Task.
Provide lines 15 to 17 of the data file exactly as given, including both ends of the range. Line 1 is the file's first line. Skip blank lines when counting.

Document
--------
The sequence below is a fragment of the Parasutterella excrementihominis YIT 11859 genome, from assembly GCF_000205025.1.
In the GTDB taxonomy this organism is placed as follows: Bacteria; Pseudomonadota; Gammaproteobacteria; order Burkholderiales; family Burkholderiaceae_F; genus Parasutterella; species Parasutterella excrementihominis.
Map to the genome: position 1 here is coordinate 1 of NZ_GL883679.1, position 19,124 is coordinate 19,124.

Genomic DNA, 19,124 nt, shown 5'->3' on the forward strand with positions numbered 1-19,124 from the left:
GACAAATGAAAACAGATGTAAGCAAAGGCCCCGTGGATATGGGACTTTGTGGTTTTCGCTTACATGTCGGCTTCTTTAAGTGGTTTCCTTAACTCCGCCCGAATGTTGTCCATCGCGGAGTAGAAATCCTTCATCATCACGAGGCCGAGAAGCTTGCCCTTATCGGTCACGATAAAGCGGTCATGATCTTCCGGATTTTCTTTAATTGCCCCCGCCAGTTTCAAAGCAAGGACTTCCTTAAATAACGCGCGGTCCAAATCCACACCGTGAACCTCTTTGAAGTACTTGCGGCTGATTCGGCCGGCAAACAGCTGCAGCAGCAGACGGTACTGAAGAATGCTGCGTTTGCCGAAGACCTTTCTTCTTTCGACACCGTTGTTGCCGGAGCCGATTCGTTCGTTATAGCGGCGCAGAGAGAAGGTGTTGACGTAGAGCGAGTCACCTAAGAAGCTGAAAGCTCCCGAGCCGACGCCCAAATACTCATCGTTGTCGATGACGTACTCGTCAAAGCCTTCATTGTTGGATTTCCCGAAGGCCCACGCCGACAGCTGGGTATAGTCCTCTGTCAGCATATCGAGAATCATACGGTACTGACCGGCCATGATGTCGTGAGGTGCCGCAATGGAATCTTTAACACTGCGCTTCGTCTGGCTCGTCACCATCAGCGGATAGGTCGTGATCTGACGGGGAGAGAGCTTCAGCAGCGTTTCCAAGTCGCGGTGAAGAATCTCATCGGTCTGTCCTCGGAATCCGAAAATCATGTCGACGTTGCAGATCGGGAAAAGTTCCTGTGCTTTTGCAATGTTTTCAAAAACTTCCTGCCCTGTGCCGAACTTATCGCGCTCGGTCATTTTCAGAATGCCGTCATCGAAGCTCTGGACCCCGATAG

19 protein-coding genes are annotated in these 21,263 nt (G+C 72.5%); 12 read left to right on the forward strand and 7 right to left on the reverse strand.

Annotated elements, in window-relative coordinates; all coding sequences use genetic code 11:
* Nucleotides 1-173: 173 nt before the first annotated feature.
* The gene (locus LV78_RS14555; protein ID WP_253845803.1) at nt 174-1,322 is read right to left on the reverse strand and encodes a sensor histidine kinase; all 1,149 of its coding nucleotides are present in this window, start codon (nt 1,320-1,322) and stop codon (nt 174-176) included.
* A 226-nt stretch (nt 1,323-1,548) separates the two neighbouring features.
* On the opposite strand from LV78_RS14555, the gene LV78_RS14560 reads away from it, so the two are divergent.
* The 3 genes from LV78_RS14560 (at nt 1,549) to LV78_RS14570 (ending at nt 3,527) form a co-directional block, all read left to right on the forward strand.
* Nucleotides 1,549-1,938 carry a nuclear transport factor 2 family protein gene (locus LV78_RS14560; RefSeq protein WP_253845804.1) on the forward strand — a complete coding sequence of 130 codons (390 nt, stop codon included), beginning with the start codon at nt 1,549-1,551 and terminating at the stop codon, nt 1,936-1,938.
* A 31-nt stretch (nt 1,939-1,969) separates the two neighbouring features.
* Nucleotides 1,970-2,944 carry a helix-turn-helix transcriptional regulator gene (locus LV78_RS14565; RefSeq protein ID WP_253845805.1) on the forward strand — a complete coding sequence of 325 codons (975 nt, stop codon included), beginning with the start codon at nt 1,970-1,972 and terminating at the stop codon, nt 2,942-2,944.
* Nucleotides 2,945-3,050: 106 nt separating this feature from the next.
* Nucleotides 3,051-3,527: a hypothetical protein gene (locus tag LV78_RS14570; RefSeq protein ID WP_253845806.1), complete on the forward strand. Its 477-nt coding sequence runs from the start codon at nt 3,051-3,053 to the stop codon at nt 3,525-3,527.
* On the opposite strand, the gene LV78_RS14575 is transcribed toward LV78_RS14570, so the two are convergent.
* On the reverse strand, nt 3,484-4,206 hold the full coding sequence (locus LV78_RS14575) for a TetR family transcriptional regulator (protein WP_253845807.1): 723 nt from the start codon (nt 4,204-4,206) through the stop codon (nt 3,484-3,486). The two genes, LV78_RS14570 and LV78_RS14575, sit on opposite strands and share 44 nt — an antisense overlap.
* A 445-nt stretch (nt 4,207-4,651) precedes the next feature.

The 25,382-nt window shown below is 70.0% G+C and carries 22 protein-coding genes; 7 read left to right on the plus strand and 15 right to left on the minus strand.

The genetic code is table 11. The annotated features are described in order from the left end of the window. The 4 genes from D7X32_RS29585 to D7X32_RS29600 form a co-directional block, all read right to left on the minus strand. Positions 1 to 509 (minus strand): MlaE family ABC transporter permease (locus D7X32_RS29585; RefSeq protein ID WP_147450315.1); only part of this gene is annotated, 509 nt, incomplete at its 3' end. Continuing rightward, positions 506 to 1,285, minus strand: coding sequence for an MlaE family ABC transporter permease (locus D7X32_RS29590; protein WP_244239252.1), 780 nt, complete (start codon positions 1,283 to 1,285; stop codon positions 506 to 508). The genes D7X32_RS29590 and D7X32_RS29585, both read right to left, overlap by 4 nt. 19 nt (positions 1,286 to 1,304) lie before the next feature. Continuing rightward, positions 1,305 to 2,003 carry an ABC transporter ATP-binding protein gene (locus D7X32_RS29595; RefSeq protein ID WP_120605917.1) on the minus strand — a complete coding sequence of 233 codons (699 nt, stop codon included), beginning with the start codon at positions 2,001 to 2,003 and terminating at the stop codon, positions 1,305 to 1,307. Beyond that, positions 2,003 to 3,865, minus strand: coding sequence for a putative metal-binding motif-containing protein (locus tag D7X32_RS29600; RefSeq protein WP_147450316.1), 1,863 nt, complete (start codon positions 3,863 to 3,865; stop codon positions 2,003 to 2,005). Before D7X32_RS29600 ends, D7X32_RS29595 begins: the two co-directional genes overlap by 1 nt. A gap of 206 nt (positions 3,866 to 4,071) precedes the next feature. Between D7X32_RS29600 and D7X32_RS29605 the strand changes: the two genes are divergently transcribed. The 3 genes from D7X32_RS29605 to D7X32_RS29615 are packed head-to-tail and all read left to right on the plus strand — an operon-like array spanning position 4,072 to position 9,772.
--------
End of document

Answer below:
* Nucleotides 1,970-2,944 carry a helix-turn-helix transcriptional regulator gene (locus LV78_RS14565; RefSeq protein ID WP_253845805.1) on the forward strand — a complete coding sequence of 325 codons (975 nt, stop codon included), beginning with the start codon at nt 1,970-1,972 and terminating at the stop codon, nt 2,942-2,944.
* Nucleotides 2,945-3,050: 106 nt separating this feature from the next.
* Nucleotides 3,051-3,527: a hypothetical protein gene (locus tag LV78_RS14570; RefSeq protein ID WP_253845806.1), complete on the forward strand. Its 477-nt coding sequence runs from the start codon at nt 3,051-3,053 to the stop codon at nt 3,525-3,527.